The largest online delivery site having a system in place so archaic it makes it impossible for its human representatives to choose a different third-party vendor if something goes wrong, is a bit mystifying.
A book is the best way to turn your passion into income. Once you write a book you'll gain what we call the book echo. In essence it's the difference between searching for customers and attracting customers.
The Obamas are proving singularly inept at choosing appropriate venues to highlight their initiatives.
The Internet needs a lot of electricity, and its footprint is only growing as more people around the world get connected. If the Internet is powered by renewable energy, then it can help usher in the clean-energy revolution we so desperately need to avoid catastrophic climate change. This is a major opportunity, and responsibility, for Internet companies to join activists in a crucial fight.
Book sales are very important to an author. It's a nice feeling to see a book into which you've poured heart, soul and an incredible amount of time, produce healthy sales. The problem is that not all places that put up sales and author rankings are equal or tell the whole truth.
Basically, there are only so many tales of brave and adventurous white people that Hispanic kids can read. At some point, they disconnect.
Once again Apple has confounded the digibabblists, perplexed their competitors, baffled the analysts, and in general annoyed and irritated all the self-proclaimed digital-first... or is it mobile-first?... or perhaps our proclamation of the day should be wearable-first... experts, pundits and gurus.
Exploring Peru is more like adventure-travel than it is relaxing-travel, but these few tips can save you a ton of money and aggravation: don't hike the Inca Trail, visit Machu Picchu in the late afternoon, and leave Peru's complex logistics to Kuoda Travel and Rainforest Expeditions.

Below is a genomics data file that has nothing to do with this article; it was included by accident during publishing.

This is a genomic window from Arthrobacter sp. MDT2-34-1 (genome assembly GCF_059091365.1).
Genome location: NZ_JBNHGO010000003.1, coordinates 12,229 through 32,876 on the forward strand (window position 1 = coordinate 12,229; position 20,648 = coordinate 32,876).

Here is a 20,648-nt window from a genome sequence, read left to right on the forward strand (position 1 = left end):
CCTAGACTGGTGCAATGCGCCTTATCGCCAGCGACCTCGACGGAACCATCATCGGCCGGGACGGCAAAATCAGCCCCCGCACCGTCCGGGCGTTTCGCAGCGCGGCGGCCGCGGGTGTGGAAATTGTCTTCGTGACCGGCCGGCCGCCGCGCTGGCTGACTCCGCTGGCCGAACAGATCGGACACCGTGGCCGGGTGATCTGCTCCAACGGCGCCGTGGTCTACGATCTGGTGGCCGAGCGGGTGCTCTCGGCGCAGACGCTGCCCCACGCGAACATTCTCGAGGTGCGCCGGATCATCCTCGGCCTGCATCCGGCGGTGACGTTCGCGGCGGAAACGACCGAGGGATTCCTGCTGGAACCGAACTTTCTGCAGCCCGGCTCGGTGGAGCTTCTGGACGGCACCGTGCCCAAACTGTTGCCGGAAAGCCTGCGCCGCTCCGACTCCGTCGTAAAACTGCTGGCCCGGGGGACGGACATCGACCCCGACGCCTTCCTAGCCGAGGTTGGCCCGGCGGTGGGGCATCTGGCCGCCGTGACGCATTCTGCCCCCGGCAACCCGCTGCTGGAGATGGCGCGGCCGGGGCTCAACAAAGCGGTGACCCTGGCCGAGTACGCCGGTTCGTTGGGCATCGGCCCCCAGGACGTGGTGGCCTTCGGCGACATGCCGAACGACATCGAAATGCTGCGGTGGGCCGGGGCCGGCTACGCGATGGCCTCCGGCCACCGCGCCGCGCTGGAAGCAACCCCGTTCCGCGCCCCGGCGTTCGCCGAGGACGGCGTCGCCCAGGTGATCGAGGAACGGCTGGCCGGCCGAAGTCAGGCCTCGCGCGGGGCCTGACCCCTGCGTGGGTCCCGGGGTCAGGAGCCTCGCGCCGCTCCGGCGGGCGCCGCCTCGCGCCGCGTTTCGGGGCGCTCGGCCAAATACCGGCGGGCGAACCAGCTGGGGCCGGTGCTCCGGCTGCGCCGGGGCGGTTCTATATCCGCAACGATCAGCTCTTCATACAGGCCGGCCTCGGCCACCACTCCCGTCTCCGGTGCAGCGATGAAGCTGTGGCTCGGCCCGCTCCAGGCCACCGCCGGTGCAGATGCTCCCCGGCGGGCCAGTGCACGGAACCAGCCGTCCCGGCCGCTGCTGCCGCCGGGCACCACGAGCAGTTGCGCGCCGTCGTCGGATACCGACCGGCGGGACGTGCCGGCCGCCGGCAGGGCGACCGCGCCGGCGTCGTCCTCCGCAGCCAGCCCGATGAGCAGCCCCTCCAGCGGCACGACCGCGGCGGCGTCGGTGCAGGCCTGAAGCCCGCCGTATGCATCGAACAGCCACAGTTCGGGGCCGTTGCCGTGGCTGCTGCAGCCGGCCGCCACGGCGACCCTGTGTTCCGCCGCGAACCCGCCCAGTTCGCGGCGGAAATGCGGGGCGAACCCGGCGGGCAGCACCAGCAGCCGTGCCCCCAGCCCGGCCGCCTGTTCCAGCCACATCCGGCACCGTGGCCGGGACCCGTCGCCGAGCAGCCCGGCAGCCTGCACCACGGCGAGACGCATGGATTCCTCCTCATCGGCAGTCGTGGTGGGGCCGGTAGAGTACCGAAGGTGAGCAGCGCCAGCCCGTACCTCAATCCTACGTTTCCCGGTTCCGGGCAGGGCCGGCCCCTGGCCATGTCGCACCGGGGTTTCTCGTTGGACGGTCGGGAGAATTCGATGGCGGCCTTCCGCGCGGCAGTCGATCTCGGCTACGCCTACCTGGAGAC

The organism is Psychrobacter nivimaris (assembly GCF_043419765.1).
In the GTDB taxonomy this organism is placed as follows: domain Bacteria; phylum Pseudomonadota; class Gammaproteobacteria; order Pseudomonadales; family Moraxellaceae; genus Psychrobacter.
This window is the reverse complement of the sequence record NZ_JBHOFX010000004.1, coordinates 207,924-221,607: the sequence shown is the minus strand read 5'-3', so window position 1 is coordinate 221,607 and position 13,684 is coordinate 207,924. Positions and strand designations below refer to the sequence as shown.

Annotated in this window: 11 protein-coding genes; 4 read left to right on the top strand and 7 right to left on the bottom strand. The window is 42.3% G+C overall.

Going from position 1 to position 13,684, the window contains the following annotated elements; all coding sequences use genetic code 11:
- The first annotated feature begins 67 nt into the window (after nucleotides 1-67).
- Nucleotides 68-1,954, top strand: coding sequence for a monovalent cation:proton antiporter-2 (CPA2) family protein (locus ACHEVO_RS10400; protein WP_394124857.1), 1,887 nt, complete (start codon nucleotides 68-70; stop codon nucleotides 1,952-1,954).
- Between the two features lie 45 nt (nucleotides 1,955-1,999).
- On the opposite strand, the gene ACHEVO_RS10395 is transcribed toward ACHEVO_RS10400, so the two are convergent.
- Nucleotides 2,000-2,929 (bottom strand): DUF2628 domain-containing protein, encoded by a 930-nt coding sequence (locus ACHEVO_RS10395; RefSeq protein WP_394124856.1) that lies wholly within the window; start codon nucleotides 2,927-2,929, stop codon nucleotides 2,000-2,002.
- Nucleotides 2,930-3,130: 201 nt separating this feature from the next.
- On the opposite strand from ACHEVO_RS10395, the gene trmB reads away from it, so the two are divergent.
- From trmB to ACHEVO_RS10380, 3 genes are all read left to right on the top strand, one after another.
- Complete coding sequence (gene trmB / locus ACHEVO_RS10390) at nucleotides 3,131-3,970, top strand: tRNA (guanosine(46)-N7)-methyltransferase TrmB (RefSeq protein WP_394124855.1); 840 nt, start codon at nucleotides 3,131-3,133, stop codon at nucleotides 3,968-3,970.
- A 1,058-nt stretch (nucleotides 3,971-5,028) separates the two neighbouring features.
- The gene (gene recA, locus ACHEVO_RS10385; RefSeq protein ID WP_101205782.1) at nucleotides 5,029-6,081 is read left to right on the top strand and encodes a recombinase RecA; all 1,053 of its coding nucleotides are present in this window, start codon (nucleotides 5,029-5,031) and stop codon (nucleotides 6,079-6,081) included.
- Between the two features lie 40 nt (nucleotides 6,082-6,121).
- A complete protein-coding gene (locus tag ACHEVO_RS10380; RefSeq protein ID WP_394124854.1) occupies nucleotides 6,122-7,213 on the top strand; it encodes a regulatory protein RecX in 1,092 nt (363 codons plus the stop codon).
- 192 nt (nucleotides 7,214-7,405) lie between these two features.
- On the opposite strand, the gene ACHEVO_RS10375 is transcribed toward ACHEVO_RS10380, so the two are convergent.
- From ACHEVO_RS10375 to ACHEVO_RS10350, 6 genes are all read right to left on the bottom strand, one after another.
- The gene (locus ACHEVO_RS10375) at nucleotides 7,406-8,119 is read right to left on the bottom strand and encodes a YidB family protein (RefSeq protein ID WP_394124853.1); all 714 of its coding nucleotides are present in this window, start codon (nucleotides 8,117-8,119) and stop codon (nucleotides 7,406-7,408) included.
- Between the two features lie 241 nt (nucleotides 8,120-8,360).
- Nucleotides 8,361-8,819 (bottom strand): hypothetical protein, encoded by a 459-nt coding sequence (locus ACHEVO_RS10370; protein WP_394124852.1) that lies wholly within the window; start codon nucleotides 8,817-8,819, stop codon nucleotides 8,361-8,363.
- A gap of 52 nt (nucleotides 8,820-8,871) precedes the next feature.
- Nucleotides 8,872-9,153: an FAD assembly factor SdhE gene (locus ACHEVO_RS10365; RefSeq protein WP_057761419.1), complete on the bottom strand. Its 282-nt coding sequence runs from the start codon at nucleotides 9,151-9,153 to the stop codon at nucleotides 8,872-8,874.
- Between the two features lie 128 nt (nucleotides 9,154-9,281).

Hillary's announcement numbers were revolutionary. They literally redefined the standards for digital politics and came close to rock star status.
This week delivered a prelude to today's announcement of Hillary Clinton's campaign for president, thus beginning our long national nightmare of breathless fluctuations in swing state polls, manufactured scandals, and faux outrage over faux stories. But it doesn't have to be that way; when the media serves up an unending stream of nothing-burgers (extra Benghazi on that?), we can demand more substantive fare. Like the fact that the 2016 race could be shaping up as a referendum on another war, this one with a country twice as big as Iraq, or that this week the Senate Foreign Relations Committee continued deal-making on legislation that could scuttle the Iran nuclear deal. There are plenty of real scandals to debate -- the declining middle class, our broken justice system, income inequality, the list goes on. So when the fake ones are served up, what we need is a political version of Amazon's Dash Button -- a Who Cares Button. Watch for it as part of HuffPost's 2016 coverage!
In the heart of the Peruvian Amazon, indigenous people are harvesting sacha inchi -- as they have been for 3,000 years. And on screens around the world, Dr. Oz, among others, touts the nut-like seed for its high nutritional value and delicious flavor. It's fast becoming a grocery store favorite: roasted, covered in chocolate, tamari-flavored, or pressed into oil.
While Netflix and Redbox each have the largest penetration among subscription and per-use services, even their customers use other services extensively. Among Amazon Amazon Instant Video customers, while 95 percent have a subscription service, most use at least Amazon Prime as that service.
When it comes to shaping public perception, language matters. A community of dad bloggers is trying to make that point as they work to convince Amazo...
The revamping of the Apple Stores is necessary preparation for the launch of the Apple Watch, but also a wise response to the overall decline in Apple retail's share of U.S. smartphone and U.S. iPhone sales.
The publishing industry is reeling today after news broke this morning about Kindle Author, Amazon's new service that automatically generates high-quality fiction using complex software algorithms. It's like Build-A-Bear for ebooks.
Forget the logical, legal and/or political implications of her actions. From a purely technological point-of-view, in a world in which we are all deathly afraid of losing our files to some unforeseen digital disaster, who consciously completely clears two years of emails, forever?